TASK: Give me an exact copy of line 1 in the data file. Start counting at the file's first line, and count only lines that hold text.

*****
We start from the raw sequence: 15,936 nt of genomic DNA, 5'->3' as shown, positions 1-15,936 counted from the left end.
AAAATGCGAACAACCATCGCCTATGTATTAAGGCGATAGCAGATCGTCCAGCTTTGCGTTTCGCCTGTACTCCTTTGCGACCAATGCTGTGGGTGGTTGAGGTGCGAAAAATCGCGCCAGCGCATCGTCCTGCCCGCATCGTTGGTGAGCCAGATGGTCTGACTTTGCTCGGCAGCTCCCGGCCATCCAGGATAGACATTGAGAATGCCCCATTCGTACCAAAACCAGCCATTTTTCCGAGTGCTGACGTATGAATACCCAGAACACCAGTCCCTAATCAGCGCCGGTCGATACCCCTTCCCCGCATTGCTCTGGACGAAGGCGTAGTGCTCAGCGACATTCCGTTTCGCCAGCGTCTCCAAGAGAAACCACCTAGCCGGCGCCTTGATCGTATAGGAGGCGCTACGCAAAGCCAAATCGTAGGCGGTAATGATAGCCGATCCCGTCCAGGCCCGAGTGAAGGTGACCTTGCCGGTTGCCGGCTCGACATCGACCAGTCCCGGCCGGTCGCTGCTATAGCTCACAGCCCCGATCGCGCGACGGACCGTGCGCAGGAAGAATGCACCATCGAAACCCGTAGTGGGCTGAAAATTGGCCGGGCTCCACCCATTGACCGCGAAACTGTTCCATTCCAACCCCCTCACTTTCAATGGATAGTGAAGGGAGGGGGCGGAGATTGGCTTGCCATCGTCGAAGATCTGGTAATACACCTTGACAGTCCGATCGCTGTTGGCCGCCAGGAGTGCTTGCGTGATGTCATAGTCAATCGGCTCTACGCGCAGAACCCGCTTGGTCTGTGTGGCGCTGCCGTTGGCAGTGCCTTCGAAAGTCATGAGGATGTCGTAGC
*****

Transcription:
We start from the raw sequence: 15,936 nt of genomic DNA, 5'->3' as shown, positions 1-15,936 counted from the left end.